Photoset // Native America + Buxton + Habitat + Ben Jones: 02.15.2012

Native America + Buxton + Habitat + Ben Jones performing at Circle Bar on February 15, 2012

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Live Picks: 02.16.2012 – 02.22.2012

02.16: Yeasayer (DJ set) + Force Feed Radio + Swiss Chriss + Christoph Andersson + Pr_ck – Eiffel Society

02.17: Supagroup – One Eyed Jacks

02.18: Caddywhompus + Big Rock Candy Mountain + Young Mammals + Donovan Wolfington – Cafe Prytania

02.19: Jack Oblivian + King Louie’s Missing Monuments + John Paul Keith – Siberia

02.20: Quintron and Miss Pussycat + Bass Drum Of Death + Har Mar Superstar + Marijuana Deathsquads – One Eyed Jacks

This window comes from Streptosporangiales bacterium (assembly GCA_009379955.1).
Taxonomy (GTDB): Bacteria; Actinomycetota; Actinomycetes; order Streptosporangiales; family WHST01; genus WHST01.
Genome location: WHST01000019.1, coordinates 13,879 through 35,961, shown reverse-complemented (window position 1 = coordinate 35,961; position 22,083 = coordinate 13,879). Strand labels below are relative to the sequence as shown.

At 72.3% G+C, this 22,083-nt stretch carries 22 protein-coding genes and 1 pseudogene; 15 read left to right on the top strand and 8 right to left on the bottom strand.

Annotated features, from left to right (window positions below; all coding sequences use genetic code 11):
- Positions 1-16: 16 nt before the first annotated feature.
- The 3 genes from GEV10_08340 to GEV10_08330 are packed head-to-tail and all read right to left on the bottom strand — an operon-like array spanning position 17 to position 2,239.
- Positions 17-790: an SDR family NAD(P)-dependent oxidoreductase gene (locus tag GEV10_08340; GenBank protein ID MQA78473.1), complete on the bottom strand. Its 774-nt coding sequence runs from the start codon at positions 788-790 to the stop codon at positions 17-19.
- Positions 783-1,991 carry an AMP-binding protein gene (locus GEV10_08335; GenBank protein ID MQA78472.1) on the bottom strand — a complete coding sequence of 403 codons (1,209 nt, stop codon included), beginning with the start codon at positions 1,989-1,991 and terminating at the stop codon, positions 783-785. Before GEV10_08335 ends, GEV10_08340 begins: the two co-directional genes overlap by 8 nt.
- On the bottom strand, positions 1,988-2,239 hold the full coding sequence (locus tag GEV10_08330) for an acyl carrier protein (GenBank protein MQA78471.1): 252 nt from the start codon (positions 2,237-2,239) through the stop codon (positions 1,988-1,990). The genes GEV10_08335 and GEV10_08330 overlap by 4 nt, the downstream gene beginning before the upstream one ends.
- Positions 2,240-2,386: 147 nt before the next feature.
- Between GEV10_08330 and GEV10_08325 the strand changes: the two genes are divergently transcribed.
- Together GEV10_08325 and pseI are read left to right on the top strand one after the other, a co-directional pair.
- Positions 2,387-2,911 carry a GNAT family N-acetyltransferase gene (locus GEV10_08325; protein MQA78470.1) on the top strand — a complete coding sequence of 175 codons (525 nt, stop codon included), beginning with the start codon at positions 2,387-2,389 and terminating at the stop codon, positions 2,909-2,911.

The last time Oxford, Mississippi’s Bass Drum of Death rolled through town, it was as part of what many have correctly identified as the most amazingly programmed show of 2011, an early October triple-feature that also included stripped down Houston psych-funk outfit Unknown Mortal Orchestra and Toro Y Moi. Bundick and Co.’s much belated New Orleans debut induced a pulsing, venue-wide dance party, and the frequency in which UMO erupted into slick intergalactic jams during their set made it one of the most unexpectedly delightful performances of recent memory; but it was Bass Drum of Death that stole the show that night, for doing what can only be accurately described as rocking really, really hard.